But days after declaring it would end support for offensives in Yemen, the Biden administration clarified that it would continue to support “defensive” operations in the country. And a few days before the release of the Khashoggi report, Secretary of Defense Lloyd Austin — who previously served on Raytheon’s board — took a call with the Saudi crown prince, assuring him of America’s commitment to an ongoing partnership.
Last month, after CNN reported that Saudi Arabia was violating a UN agreement by continuing its blockade of the Yemeni port of Hodeida, the Biden administration provided cover. Lenderking, the administration’s envoy to Yemen, challenged the veracity of CNN’s report.
To date, the State department’s official position is that Saudi Arabia is not blockading Yemen, because some supplies are entering the country and Saudi vessels are voluntarily acting on orders of the deposed Hadi government, which operates out of Saudi Arabia.
At the House hearing, Lenderking reiterated this position, stating that food was entering Hodeida and inaccurately claiming that fuel restrictions were a relatively recent development.
The administration has indicated it wants to broker a ceasefire with the help of the UN. But behind the scenes, it has continued arms sales to Saudi Arabia as well as the UAE, which is currently supporting militia fighters fighting for independence from the Hadi government.
Earlier this month, nearly eighty Democratic lawmakers sent a letter to Biden urging the government to adopt a more aggressive approach to end the blockade. Then, two weeks ago, a bipartisan group of lawmakers sent a similar letter to Secretary of State Antony Blinken.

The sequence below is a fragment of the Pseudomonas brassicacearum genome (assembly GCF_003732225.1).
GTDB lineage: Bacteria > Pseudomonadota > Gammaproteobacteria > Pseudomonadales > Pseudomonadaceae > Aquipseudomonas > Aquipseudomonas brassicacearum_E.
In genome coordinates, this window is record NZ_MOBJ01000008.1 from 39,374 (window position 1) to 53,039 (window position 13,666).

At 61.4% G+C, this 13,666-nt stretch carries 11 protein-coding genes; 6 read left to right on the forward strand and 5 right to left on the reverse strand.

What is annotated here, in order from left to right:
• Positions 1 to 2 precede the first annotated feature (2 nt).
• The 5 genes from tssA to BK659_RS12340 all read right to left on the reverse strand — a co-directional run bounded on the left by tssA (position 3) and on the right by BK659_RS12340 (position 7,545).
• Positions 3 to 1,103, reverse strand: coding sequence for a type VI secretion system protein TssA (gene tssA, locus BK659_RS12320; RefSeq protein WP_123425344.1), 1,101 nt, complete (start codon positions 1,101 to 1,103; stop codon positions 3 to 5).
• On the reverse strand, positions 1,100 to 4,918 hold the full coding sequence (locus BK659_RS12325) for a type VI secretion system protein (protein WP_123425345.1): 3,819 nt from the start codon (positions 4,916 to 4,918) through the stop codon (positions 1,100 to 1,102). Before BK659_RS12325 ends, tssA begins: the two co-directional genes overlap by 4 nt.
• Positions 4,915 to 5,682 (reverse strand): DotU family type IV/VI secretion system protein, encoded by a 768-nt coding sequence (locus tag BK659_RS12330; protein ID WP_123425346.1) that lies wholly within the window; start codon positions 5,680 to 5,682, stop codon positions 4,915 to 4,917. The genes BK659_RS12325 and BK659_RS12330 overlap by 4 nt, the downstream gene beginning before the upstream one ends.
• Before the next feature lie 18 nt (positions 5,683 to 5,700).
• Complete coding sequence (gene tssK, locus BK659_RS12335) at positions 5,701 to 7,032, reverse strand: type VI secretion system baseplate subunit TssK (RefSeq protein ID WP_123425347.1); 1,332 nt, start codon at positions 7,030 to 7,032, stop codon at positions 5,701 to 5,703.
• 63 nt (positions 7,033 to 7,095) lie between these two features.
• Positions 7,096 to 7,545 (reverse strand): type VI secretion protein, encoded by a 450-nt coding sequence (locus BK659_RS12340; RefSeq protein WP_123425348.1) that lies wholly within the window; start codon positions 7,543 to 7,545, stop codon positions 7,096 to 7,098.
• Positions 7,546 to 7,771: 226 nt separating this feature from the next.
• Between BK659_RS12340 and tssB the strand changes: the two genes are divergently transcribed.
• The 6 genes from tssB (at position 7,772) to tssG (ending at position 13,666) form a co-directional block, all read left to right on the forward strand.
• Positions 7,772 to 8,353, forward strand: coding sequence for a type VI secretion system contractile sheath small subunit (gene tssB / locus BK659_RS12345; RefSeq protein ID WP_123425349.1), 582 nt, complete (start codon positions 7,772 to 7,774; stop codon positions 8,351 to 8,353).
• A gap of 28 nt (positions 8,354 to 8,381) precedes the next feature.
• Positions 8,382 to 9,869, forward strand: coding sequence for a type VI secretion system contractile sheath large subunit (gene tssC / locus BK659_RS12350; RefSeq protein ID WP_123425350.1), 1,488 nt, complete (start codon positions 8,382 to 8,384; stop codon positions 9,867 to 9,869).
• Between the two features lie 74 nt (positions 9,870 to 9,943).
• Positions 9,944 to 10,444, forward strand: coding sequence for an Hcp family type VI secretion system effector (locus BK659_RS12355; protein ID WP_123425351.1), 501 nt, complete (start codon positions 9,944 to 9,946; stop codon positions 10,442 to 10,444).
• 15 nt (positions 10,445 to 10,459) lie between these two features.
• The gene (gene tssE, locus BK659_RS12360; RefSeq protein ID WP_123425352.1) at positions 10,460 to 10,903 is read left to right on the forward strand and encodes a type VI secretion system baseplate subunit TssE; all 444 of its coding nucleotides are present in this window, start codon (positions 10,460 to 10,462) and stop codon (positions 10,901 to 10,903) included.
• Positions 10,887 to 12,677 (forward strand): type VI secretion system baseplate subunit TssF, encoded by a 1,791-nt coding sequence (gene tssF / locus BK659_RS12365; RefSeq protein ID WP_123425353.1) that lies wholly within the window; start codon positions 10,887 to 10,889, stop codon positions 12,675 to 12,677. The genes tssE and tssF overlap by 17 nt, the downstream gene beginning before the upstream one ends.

“Ending this practice will boost Yemen’s economy, de-escalate the conflict, and prevent this humanitarian catastrophe from worsening — all important U.S. objectives,” read the Blinken letter.
But at the House foreign affairs subcommittee hearing on the matter this week, Lenderking, Biden’s Yemen envoy, made clear that the administration’s biggest concern wasn’t the devastating Saudi blockade, but instead a current Houthi offensive in the country’s oil-rich region of Ma’rib — the last Hadi stronghold in northern Yemen.
Lenderking called the Houthi incursion in the area, which experts say could deliver a decisive blow against the Hadi government in exile, the “single biggest threat to peace efforts” and warned it was having “devastating humanitarian consequences.”
Lenderking added that, “If we do not stop the fighting in Ma’rib now, it will trigger a wave of even greater fighting and instability,” and he called on the international community and regional actors like Oman to take steps to stop the offensive.
Lenderking did not answer questions at the hearings about US support for coalition military operations that many say are prolonging the country’s suffering.
“Waiting For Our Fate”
Al-Rodaini says he is waiting for Biden to make good on his campaign promises. To him and so many of his countrymen, it is a matter of survival.
Last month, he and his family sheltered in their home through multiple days of airstrikes on Sanaa. Saudi Arabia launched the bombings as retaliation for a recent Houthi offensive that was, in turn, a response to the Saudi blockade. Some of the bombs landed just a few miles from Al-Rodaini’s family home. AI-Rodaini says that when he and his family heard the sound of the warplanes last month, they stopped thinking.
“We stayed in our places waiting for our fate,” he says. “Not only me but many Yemenis, we live in a very bad condition each time that we hear the sounds of warplanes.”
It was not the first time the family had been near a bombardment. In July 2015, a bomb landed two hundred meters from their house, blowing out the windows and knocking fixtures over inside. In that moment, Al-Rodaini felt like everything was going dark around him.
“You cannot decide what you are going to do,” he says. “Your life is in danger and your family too. Your children are crying and the situation is not good at all. I felt then that I’m going to die and you become suddenly without a home and the place that you are living in has become not safe at all.”
Once the bombing ended that day, Al-Rodaini drove his family to his sister’s house for safety. Then, true to form, he went back to his neighborhood to pick up the pieces.